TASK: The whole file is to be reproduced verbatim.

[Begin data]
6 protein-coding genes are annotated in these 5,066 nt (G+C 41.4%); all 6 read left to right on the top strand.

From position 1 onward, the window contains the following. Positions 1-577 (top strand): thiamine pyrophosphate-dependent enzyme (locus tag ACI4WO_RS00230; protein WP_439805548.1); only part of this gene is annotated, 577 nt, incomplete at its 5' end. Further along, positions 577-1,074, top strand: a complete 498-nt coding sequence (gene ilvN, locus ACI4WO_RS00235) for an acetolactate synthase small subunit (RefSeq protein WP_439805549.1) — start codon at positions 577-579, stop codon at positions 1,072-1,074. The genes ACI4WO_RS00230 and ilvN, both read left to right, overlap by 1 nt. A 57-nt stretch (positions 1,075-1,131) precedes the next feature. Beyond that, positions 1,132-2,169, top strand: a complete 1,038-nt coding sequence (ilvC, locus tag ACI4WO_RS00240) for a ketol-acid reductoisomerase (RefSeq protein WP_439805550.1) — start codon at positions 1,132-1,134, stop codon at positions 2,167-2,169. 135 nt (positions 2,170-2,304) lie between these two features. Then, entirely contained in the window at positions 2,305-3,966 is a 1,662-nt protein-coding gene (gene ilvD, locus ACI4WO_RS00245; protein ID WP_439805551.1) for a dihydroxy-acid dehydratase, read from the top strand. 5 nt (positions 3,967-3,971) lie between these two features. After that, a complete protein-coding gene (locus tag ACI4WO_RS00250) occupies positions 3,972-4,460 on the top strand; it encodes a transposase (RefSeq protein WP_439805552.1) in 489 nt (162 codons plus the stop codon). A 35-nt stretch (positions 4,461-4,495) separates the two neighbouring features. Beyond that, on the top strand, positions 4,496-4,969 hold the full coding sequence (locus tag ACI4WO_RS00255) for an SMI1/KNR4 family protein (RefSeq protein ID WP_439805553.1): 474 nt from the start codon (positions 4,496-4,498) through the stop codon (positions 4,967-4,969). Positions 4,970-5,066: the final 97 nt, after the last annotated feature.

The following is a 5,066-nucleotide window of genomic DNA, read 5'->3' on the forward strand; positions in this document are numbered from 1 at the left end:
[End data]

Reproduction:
6 protein-coding genes are annotated in these 5,066 nt (G+C 41.4%); all 6 read left to right on the top strand.

From position 1 onward, the window contains the following. Positions 1-577 (top strand): thiamine pyrophosphate-dependent enzyme (locus tag ACI4WO_RS00230; protein WP_439805548.1); only part of this gene is annotated, 577 nt, incomplete at its 5' end. Further along, positions 577-1,074, top strand: a complete 498-nt coding sequence (gene ilvN, locus ACI4WO_RS00235) for an acetolactate synthase small subunit (RefSeq protein WP_439805549.1) — start codon at positions 577-579, stop codon at positions 1,072-1,074. The genes ACI4WO_RS00230 and ilvN, both read left to right, overlap by 1 nt. A 57-nt stretch (positions 1,075-1,131) precedes the next feature. Beyond that, positions 1,132-2,169, top strand: a complete 1,038-nt coding sequence (ilvC, locus tag ACI4WO_RS00240) for a ketol-acid reductoisomerase (RefSeq protein WP_439805550.1) — start codon at positions 1,132-1,134, stop codon at positions 2,167-2,169. 135 nt (positions 2,170-2,304) lie between these two features. Then, entirely contained in the window at positions 2,305-3,966 is a 1,662-nt protein-coding gene (gene ilvD, locus ACI4WO_RS00245; protein ID WP_439805551.1) for a dihydroxy-acid dehydratase, read from the top strand. 5 nt (positions 3,967-3,971) lie between these two features. After that, a complete protein-coding gene (locus tag ACI4WO_RS00250) occupies positions 3,972-4,460 on the top strand; it encodes a transposase (RefSeq protein WP_439805552.1) in 489 nt (162 codons plus the stop codon). A 35-nt stretch (positions 4,461-4,495) separates the two neighbouring features. Beyond that, on the top strand, positions 4,496-4,969 hold the full coding sequence (locus tag ACI4WO_RS00255) for an SMI1/KNR4 family protein (RefSeq protein ID WP_439805553.1): 474 nt from the start codon (positions 4,496-4,498) through the stop codon (positions 4,967-4,969). Positions 4,970-5,066: the final 97 nt, after the last annotated feature.

The following is a 5,066-nucleotide window of genomic DNA, read 5'->3' on the forward strand; positions in this document are numbered from 1 at the left end: